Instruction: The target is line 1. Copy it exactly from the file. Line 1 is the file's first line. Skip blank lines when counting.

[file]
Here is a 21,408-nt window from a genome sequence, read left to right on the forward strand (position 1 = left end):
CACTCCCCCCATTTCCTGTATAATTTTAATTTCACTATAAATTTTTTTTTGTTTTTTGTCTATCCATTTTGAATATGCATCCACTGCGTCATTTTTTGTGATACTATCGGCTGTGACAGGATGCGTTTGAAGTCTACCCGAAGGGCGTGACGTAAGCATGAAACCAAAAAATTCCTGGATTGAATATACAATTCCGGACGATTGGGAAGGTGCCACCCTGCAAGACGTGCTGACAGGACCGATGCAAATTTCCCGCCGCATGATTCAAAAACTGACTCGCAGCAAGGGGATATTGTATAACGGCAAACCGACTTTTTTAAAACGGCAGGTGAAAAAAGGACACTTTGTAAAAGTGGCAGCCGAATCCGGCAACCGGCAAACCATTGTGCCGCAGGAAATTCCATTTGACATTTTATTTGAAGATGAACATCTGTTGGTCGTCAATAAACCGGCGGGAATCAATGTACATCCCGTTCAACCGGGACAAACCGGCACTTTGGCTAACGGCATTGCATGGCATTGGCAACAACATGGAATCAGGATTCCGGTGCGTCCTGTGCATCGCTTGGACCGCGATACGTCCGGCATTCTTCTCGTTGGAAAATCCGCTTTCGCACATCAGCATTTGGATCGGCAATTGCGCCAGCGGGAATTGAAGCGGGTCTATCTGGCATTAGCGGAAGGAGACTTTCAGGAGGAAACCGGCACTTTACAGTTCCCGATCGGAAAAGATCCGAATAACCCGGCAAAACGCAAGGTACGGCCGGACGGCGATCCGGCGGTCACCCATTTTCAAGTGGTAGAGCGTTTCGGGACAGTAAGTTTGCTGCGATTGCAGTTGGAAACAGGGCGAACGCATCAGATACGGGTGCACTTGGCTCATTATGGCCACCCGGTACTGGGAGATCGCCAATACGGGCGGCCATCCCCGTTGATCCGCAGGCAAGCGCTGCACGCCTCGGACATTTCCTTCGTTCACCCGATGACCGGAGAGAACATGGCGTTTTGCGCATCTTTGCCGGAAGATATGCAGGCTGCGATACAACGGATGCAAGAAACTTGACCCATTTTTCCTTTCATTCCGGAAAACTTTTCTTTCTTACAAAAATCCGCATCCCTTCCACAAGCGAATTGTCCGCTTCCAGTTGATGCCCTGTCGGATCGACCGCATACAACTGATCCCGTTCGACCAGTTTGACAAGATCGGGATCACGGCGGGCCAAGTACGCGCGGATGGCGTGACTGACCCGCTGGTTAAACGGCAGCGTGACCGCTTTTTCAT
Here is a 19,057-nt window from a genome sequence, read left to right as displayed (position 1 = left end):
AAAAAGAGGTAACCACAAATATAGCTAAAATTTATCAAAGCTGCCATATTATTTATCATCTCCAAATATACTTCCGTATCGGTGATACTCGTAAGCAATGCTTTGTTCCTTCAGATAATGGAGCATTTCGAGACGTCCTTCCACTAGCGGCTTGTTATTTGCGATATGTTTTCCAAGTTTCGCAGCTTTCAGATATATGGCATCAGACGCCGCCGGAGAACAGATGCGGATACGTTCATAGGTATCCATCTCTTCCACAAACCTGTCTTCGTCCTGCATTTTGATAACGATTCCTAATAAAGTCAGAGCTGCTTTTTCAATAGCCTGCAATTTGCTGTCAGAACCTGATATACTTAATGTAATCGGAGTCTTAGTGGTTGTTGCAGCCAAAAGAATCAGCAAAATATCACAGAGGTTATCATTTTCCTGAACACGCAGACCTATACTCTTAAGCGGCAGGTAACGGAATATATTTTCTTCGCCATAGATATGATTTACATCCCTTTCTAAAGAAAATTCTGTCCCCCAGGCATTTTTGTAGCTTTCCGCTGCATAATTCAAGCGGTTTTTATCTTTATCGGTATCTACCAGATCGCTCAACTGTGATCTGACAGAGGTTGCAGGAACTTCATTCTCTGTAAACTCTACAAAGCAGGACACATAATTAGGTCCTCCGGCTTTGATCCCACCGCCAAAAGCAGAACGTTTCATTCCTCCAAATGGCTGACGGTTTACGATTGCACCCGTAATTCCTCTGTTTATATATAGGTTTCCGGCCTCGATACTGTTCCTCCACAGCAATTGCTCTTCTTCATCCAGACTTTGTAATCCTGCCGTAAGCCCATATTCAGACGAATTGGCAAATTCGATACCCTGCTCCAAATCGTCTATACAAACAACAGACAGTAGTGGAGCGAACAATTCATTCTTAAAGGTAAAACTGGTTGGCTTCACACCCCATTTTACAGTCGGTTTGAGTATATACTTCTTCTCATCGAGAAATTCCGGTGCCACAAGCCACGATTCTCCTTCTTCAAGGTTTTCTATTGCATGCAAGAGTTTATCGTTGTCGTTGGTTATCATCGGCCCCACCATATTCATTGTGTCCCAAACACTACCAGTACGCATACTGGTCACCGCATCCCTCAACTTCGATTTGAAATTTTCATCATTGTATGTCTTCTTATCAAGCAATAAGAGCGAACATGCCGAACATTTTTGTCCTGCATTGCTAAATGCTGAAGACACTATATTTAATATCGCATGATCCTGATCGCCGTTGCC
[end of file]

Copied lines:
Here is a 21,408-nt window from a genome sequence, read left to right on the forward strand (position 1 = left end):